doing this! Our itinerary was a considerable departure from Flavio’s usual excursions. Neale’s plans were fairly ambitious and meant that we would have to cover a lot of distance. We were to depart from Lima and ride along the coast to Nazca the first day. This was relatively easy and gave us a chance to begin getting acclimated to the country. I believe that Flavio normally takes his tours along an off road route in the coastal desert to get to Nazca. Unfortunately, we didn’t have the time for that as I’m sure that it would have been a blast. We did pull off the highway for a while for a little play time and a photo session. I found the desert to be beautiful and wished that I could have ridden there longer. I have limited experience with sand riding and know that it can be difficult, but the sand I rode that day didn’t seem too bad and, after a few minutes, started to be a lot of fun. We arrived in Nazca just after dusk and Flavio took us to a great motel. Again, having a guide can make all the difference.
The next morning, we began our assent of the Andes. This was to be one of our biggest days in the saddle and we were planning to make Abancay by nightfall. For me, this was one of the best days of riding in the whole trip. I had waited so many years to see the Andes and this was my chance. I was not to be disappointed. I was, however, a little surprised by how nice the road was. I had come expecting it to be on a lot of unpaved, rugged roads where we would be sharing sharp, blind corners with other vehicles, namely busses and trucks. What we encountered was a well-constructed, well-engineered paved highway through mile after mile of spectacular beauty. Because of road work, we lost some time and were unable to make Abancay that day. We ended up stopping in a town called Chalhuanca and getting a room for the night.
I thoroughly enjoyed the atmosphere of this place. There was a beautiful river rushing along parallel to the highway. There was a quaint little restaurant downstairs in the hotel where we stayed. I dined on roasted chicken. I don’t know if it was something special about the chicken or if I was just hungry, but it was a memorable meal. Later, some local children were gathering near where we were. We encouraged them to sing us a song. They were precious. Early the next morning, I watched from the balcony as the town awoke to another day. Venders selling coca tea were across the street. They did a brisk trade as workers heading out for their day stopped by for their morning beverage.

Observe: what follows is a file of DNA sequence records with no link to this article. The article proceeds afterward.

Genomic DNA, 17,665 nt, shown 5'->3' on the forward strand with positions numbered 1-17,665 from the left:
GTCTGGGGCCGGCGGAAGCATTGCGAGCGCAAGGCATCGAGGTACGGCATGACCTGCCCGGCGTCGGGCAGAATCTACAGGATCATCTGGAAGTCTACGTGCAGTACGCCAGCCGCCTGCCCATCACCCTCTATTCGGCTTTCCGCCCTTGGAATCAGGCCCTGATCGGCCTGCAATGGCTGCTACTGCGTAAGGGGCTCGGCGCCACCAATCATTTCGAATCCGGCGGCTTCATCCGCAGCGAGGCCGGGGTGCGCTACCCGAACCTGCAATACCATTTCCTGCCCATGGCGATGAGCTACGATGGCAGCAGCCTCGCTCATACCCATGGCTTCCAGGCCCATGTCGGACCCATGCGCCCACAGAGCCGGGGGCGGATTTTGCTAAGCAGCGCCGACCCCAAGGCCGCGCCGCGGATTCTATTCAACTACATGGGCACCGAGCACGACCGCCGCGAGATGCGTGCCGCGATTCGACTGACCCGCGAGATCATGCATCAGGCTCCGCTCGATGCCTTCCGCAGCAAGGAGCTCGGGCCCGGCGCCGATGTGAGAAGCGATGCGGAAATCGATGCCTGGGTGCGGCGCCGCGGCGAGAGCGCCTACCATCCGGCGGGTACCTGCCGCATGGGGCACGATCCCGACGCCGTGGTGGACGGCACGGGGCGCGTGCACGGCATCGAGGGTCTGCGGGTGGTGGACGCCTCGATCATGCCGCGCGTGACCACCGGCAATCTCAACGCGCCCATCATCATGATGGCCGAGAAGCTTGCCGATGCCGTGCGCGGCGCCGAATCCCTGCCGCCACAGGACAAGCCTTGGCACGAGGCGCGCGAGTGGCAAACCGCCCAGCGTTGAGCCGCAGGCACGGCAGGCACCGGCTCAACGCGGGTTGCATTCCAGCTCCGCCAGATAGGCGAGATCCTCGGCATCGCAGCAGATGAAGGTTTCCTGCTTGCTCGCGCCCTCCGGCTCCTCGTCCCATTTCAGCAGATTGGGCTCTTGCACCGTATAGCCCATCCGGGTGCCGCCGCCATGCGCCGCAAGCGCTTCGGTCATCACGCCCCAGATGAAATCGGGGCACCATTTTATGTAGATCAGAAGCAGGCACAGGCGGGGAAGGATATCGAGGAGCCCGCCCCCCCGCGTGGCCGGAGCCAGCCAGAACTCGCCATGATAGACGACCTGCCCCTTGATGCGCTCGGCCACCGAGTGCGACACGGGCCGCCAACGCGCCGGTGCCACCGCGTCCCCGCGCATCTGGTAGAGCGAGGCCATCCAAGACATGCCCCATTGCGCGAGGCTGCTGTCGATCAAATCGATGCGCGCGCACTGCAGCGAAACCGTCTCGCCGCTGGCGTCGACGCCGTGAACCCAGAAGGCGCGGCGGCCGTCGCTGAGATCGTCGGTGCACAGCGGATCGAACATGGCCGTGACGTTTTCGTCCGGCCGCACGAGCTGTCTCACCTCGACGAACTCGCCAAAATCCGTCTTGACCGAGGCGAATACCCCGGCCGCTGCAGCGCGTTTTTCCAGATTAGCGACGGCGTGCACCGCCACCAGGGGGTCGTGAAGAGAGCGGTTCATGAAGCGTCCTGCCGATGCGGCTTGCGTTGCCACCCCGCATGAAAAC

After breakfast, we got underway for what was certainly some of the most scenic and enjoyable riding of the whole trip. We traveled on road through natural beauty as spectacular as any I can recall, crossing what must have been the same river countless times. For me days like this are something that I live for. I would have been perfectly content to have continued on like that for many more days, but I suppose part of what makes such moments so special is their rarity. As lunch time approached, we had become separated from the truck. I was feeling the need to stop and wait for them. I convinced the others that we should stop at what appeared to be a small store. The people were glad to see us and set a table for us on the front porch. Eventually we figured out that we were not at a store, let alone a restaurant, but rather a family-owned farm. Nonetheless, they served us coffee and kept bringing a variety of tasty things for us to sample. There were fruits that I had never seen before. All delicious. In time, the truck showed up and we were joined by Neale, Flavio and Brandon. We had a great time just basking in the magic of the moment as the farmer proudly showed us his operation. Local school children returning from their day joined us as well. It is only in remote communities like this that you will encounter such warm and genuinely hospitable people. At one point, I heard a single cylinder engine straining in the distance. As it neared I watched in amazement as a small motorcycle that had been converted into a three wheel pickup truck made its way up the long, winding hill, hauling what must have been eight or ten sheep in the back. Afterwards, we continued on our way to Cusco, through more beautiful country.